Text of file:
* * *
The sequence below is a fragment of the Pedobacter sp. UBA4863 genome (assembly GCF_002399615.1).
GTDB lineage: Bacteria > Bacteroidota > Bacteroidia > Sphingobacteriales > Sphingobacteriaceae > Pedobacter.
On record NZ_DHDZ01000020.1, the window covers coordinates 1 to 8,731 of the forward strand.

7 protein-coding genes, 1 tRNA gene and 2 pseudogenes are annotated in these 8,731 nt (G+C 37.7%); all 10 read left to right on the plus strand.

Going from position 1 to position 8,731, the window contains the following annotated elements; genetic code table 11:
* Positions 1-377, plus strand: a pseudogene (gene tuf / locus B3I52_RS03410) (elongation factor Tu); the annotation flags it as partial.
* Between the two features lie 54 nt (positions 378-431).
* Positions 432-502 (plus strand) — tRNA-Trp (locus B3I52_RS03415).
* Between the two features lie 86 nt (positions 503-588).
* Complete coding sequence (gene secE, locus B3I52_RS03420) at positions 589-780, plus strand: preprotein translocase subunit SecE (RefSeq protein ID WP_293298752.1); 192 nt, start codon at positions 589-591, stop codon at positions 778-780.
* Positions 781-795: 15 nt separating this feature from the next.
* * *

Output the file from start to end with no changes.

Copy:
The sequence below is a fragment of the Pedobacter sp. UBA4863 genome (assembly GCF_002399615.1).
GTDB lineage: Bacteria > Bacteroidota > Bacteroidia > Sphingobacteriales > Sphingobacteriaceae > Pedobacter.
On record NZ_DHDZ01000020.1, the window covers coordinates 1 to 8,731 of the forward strand.

7 protein-coding genes, 1 tRNA gene and 2 pseudogenes are annotated in these 8,731 nt (G+C 37.7%); all 10 read left to right on the plus strand.

Going from position 1 to position 8,731, the window contains the following annotated elements; genetic code table 11:
* Positions 1-377, plus strand: a pseudogene (gene tuf / locus B3I52_RS03410) (elongation factor Tu); the annotation flags it as partial.
* Between the two features lie 54 nt (positions 378-431).
* Positions 432-502 (plus strand) — tRNA-Trp (locus B3I52_RS03415).
* Between the two features lie 86 nt (positions 503-588).
* Complete coding sequence (gene secE, locus B3I52_RS03420) at positions 589-780, plus strand: preprotein translocase subunit SecE (RefSeq protein ID WP_293298752.1); 192 nt, start codon at positions 589-591, stop codon at positions 778-780.
* Positions 781-795: 15 nt separating this feature from the next.